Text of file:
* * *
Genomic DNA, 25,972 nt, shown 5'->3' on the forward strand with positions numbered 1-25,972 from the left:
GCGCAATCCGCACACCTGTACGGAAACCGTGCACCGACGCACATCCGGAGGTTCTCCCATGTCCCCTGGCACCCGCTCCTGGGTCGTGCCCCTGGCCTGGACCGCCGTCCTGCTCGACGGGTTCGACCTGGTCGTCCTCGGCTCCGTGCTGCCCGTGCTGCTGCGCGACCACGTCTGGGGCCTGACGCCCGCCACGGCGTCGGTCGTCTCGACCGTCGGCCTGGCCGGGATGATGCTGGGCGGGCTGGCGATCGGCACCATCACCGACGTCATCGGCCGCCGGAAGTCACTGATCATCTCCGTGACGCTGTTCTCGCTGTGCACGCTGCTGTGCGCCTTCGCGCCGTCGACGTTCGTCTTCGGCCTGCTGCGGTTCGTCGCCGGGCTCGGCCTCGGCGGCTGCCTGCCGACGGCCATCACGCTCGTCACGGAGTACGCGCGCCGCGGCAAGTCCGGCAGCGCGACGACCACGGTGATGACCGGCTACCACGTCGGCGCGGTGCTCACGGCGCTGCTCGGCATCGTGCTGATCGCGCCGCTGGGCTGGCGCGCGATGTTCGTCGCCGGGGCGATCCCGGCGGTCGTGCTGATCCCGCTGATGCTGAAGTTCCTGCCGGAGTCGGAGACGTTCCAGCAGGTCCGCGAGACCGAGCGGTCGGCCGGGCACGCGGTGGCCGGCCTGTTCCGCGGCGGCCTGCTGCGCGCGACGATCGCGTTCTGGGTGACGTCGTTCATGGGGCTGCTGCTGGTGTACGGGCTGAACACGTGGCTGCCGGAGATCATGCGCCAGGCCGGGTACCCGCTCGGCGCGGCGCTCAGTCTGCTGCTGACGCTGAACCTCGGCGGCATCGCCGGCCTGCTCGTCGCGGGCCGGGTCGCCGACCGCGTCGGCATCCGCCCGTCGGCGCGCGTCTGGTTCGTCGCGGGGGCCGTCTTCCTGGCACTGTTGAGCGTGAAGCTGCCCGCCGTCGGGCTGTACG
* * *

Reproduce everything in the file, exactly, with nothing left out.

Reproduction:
Genomic DNA, 25,972 nt, shown 5'->3' on the forward strand with positions numbered 1-25,972 from the left:
GCGCAATCCGCACACCTGTACGGAAACCGTGCACCGACGCACATCCGGAGGTTCTCCCATGTCCCCTGGCACCCGCTCCTGGGTCGTGCCCCTGGCCTGGACCGCCGTCCTGCTCGACGGGTTCGACCTGGTCGTCCTCGGCTCCGTGCTGCCCGTGCTGCTGCGCGACCACGTCTGGGGCCTGACGCCCGCCACGGCGTCGGTCGTCTCGACCGTCGGCCTGGCCGGGATGATGCTGGGCGGGCTGGCGATCGGCACCATCACCGACGTCATCGGCCGCCGGAAGTCACTGATCATCTCCGTGACGCTGTTCTCGCTGTGCACGCTGCTGTGCGCCTTCGCGCCGTCGACGTTCGTCTTCGGCCTGCTGCGGTTCGTCGCCGGGCTCGGCCTCGGCGGCTGCCTGCCGACGGCCATCACGCTCGTCACGGAGTACGCGCGCCGCGGCAAGTCCGGCAGCGCGACGACCACGGTGATGACCGGCTACCACGTCGGCGCGGTGCTCACGGCGCTGCTCGGCATCGTGCTGATCGCGCCGCTGGGCTGGCGCGCGATGTTCGTCGCCGGGGCGATCCCGGCGGTCGTGCTGATCCCGCTGATGCTGAAGTTCCTGCCGGAGTCGGAGACGTTCCAGCAGGTCCGCGAGACCGAGCGGTCGGCCGGGCACGCGGTGGCCGGCCTGTTCCGCGGCGGCCTGCTGCGCGCGACGATCGCGTTCTGGGTGACGTCGTTCATGGGGCTGCTGCTGGTGTACGGGCTGAACACGTGGCTGCCGGAGATCATGCGCCAGGCCGGGTACCCGCTCGGCGCGGCGCTCAGTCTGCTGCTGACGCTGAACCTCGGCGGCATCGCCGGCCTGCTCGTCGCGGGCCGGGTCGCCGACCGCGTCGGCATCCGCCCGTCGGCGCGCGTCTGGTTCGTCGCGGGGGCCGTCTTCCTGGCACTGTTGAGCGTGAAGCTGCCCGCCGTCGGGCTGTACG